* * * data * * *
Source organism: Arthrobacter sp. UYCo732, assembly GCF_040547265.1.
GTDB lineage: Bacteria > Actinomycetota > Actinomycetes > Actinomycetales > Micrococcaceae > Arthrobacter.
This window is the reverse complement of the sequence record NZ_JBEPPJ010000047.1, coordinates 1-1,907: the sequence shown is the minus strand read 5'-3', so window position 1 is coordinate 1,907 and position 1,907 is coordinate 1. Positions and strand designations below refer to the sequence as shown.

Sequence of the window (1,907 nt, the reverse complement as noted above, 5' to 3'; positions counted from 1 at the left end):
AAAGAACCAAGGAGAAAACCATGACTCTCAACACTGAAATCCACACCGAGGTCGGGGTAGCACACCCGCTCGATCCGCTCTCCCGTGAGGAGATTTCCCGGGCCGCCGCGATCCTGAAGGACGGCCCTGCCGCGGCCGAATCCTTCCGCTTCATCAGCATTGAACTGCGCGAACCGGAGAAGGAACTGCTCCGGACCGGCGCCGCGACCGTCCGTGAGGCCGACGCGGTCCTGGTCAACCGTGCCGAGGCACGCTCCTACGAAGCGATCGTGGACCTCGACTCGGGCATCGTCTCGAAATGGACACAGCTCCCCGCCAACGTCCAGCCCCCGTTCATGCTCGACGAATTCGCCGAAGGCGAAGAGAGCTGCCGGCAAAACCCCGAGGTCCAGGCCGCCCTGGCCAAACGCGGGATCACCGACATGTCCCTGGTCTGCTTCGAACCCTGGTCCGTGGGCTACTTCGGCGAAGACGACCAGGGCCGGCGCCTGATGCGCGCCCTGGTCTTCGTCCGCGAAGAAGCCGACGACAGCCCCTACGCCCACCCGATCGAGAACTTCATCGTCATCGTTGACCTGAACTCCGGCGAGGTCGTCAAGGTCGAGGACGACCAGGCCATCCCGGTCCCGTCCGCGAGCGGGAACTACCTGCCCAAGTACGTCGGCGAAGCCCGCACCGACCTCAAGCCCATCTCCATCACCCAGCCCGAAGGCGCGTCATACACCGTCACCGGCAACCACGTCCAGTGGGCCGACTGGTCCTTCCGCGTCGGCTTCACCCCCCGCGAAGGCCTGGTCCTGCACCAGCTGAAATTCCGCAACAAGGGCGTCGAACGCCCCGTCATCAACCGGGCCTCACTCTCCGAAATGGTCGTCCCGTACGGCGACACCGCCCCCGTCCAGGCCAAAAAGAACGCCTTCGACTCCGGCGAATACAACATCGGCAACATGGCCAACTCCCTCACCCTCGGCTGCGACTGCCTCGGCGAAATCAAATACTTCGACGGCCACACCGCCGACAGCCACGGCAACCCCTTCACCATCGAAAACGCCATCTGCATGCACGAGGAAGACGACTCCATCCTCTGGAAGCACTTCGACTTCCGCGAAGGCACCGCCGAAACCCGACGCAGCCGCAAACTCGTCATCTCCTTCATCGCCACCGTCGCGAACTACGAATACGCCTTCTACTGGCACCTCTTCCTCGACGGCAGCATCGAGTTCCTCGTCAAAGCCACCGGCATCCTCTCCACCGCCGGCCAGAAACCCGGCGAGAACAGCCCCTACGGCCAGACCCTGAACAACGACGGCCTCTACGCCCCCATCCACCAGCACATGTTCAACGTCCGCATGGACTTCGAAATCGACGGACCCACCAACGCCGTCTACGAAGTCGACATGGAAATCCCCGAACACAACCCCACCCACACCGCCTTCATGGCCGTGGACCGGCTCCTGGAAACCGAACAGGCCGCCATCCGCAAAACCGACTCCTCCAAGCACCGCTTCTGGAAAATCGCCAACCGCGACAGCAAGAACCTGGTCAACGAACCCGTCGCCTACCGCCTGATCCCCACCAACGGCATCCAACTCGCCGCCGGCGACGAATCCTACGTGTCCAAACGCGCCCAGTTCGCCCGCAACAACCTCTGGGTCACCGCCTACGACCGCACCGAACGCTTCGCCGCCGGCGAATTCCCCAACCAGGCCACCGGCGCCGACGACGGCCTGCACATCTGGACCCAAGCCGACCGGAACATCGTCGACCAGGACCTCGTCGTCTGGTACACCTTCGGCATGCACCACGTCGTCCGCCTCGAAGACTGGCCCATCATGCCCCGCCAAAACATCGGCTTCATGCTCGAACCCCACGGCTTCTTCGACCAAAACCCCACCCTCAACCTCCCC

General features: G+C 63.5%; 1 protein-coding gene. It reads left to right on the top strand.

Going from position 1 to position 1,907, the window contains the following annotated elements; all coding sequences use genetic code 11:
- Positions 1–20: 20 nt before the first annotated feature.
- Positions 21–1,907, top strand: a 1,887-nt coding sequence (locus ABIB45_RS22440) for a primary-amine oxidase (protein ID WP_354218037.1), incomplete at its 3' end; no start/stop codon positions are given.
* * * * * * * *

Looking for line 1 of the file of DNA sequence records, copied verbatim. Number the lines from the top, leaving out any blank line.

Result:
Source organism: Arthrobacter sp. UYCo732, assembly GCF_040547265.1.